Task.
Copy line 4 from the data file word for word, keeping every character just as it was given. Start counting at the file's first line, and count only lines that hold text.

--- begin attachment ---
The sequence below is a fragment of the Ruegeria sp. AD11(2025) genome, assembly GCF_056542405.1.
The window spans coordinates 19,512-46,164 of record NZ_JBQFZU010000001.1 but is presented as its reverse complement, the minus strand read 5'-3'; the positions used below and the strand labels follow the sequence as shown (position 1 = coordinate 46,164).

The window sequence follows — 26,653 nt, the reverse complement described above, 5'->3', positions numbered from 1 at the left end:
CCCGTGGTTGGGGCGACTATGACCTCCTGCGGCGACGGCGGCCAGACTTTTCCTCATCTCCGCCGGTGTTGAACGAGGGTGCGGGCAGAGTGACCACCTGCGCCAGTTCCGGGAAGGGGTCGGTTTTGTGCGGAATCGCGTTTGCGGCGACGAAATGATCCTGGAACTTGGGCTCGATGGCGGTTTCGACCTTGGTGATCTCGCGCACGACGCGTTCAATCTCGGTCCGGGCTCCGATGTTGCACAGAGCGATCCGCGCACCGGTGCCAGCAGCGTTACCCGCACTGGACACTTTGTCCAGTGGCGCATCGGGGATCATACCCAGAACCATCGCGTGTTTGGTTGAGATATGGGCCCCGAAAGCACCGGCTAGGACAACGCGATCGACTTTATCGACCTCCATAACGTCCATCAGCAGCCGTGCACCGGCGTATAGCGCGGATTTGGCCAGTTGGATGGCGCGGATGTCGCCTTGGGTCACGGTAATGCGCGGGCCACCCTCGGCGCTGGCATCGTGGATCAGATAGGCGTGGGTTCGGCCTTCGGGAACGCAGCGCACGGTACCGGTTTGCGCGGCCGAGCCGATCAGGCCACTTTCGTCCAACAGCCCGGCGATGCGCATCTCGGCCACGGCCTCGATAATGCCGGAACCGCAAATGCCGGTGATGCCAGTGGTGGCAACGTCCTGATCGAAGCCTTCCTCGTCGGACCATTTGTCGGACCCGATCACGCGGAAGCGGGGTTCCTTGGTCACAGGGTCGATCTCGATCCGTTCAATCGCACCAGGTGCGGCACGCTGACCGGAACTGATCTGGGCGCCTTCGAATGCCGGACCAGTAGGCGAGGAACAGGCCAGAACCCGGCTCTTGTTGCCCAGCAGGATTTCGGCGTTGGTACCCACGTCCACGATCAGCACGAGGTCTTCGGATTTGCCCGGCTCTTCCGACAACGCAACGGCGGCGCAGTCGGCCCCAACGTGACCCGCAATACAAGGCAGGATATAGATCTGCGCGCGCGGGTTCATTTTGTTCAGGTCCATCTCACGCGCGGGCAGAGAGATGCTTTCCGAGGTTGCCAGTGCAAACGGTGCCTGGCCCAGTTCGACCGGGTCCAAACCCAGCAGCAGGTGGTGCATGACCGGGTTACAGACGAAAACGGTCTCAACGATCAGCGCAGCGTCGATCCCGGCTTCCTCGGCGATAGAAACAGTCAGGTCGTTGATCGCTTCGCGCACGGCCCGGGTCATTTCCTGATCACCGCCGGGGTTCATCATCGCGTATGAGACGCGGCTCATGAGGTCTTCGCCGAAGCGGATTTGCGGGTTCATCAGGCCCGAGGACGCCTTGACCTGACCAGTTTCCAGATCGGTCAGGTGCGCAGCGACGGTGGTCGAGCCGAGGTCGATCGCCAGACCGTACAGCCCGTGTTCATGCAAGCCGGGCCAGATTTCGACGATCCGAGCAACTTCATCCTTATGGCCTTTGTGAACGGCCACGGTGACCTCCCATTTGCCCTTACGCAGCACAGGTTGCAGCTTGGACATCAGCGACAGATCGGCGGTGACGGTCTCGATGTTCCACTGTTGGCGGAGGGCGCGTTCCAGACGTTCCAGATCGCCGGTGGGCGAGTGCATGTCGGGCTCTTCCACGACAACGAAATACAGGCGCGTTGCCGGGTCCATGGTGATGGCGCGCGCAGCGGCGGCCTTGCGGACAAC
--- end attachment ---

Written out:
CCCGTGGTTGGGGCGACTATGACCTCCTGCGGCGACGGCGGCCAGACTTTTCCTCATCTCCGCCGGTGTTGAACGAGGGTGCGGGCAGAGTGACCACCTGCGCCAGTTCCGGGAAGGGGTCGGTTTTGTGCGGAATCGCGTTTGCGGCGACGAAATGATCCTGGAACTTGGGCTCGATGGCGGTTTCGACCTTGGTGATCTCGCGCACGACGCGTTCAATCTCGGTCCGGGCTCCGATGTTGCACAGAGCGATCCGCGCACCGGTGCCAGCAGCGTTACCCGCACTGGACACTTTGTCCAGTGGCGCATCGGGGATCATACCCAGAACCATCGCGTGTTTGGTTGAGATATGGGCCCCGAAAGCACCGGCTAGGACAACGCGATCGACTTTATCGACCTCCATAACGTCCATCAGCAGCCGTGCACCGGCGTATAGCGCGGATTTGGCCAGTTGGATGGCGCGGATGTCGCCTTGGGTCACGGTAATGCGCGGGCCACCCTCGGCGCTGGCATCGTGGATCAGATAGGCGTGGGTTCGGCCTTCGGGAACGCAGCGCACGGTACCGGTTTGCGCGGCCGAGCCGATCAGGCCACTTTCGTCCAACAGCCCGGCGATGCGCATCTCGGCCACGGCCTCGATAATGCCGGAACCGCAAATGCCGGTGATGCCAGTGGTGGCAACGTCCTGATCGAAGCCTTCCTCGTCGGACCATTTGTCGGACCCGATCACGCGGAAGCGGGGTTCCTTGGTCACAGGGTCGATCTCGATCCGTTCAATCGCACCAGGTGCGGCACGCTGACCGGAACTGATCTGGGCGCCTTCGAATGCCGGACCAGTAGGCGAGGAACAGGCCAGAACCCGGCTCTTGTTGCCCAGCAGGATTTCGGCGTTGGTACCCACGTCCACGATCAGCACGAGGTCTTCGGATTTGCCCGGCTCTTCCGACAACGCAACGGCGGCGCAGTCGGCCCCAACGTGACCCGCAATACAAGGCAGGATATAGATCTGCGCGCGCGGGTTCATTTTGTTCAGGTCCATCTCACGCGCGGGCAGAGAGATGCTTTCCGAGGTTGCCAGTGCAAACGGTGCCTGGCCCAGTTCGACCGGGTCCAAACCCAGCAGCAGGTGGTGCATGACCGGGTTACAGACGAAAACGGTCTCAACGATCAGCGCAGCGTCGATCCCGGCTTCCTCGGCGATAGAAACAGTCAGGTCGTTGATCGCTTCGCGCACGGCCCGGGTCATTTCCTGATCACCGCCGGGGTTCATCATCGCGTATGAGACGCGGCTCATGAGGTCTTCGCCGAAGCGGATTTGCGGGTTCATCAGGCCCGAGGACGCCTTGACCTGACCAGTTTCCAGATCGGTCAGGTGCGCAGCGACGGTGGTCGAGCCGAGGTCGATCGCCAGACCGTACAGCCCGTGTTCATGCAAGCCGGGCCAGATTTCGACGATCCGAGCAACTTCATCCTTATGGCCTTTGTGAACGGCCACGGTGACCTCCCATTTGCCCTTACGCAGCACAGGTTGCAGCTTGGACATCAGCGACAGATCGGCGGTGACGGTCTCGATGTTCCACTGTTGGCGGAGGGCGCGTTCCAGACGTTCCAGATCGCCGGTGGGCGAGTGCATGTCGGGCTCTTCCACGACAACGAAATACAGGCGCGTTGCCGGGTCCATGGTGATGGCGCGCGCAGCGGCGGCCTTGCGGACAAC